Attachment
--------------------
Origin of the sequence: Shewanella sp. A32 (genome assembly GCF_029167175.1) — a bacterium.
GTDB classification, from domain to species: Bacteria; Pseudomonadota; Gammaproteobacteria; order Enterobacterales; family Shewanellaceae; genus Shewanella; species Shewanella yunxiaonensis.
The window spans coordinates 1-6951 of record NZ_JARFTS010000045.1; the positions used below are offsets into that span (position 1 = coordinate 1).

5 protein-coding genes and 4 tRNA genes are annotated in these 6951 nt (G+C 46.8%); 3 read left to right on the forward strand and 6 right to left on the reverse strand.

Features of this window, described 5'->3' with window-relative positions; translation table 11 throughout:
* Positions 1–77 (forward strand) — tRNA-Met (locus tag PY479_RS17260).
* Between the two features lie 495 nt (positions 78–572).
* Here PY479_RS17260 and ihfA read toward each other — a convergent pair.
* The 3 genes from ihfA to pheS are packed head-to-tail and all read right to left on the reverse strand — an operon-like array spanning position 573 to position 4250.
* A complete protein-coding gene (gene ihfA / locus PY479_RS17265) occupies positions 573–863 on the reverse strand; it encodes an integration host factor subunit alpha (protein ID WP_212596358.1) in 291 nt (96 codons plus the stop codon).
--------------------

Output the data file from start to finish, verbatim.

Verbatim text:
Origin of the sequence: Shewanella sp. A32 (genome assembly GCF_029167175.1) — a bacterium.
GTDB classification, from domain to species: Bacteria; Pseudomonadota; Gammaproteobacteria; order Enterobacterales; family Shewanellaceae; genus Shewanella; species Shewanella yunxiaonensis.
The window spans coordinates 1-6951 of record NZ_JARFTS010000045.1; the positions used below are offsets into that span (position 1 = coordinate 1).

5 protein-coding genes and 4 tRNA genes are annotated in these 6951 nt (G+C 46.8%); 3 read left to right on the forward strand and 6 right to left on the reverse strand.

Features of this window, described 5'->3' with window-relative positions; translation table 11 throughout:
* Positions 1–77 (forward strand) — tRNA-Met (locus tag PY479_RS17260).
* Between the two features lie 495 nt (positions 78–572).
* Here PY479_RS17260 and ihfA read toward each other — a convergent pair.
* The 3 genes from ihfA to pheS are packed head-to-tail and all read right to left on the reverse strand — an operon-like array spanning position 573 to position 4250.
* A complete protein-coding gene (gene ihfA / locus PY479_RS17265) occupies positions 573–863 on the reverse strand; it encodes an integration host factor subunit alpha (protein ID WP_212596358.1) in 291 nt (96 codons plus the stop codon).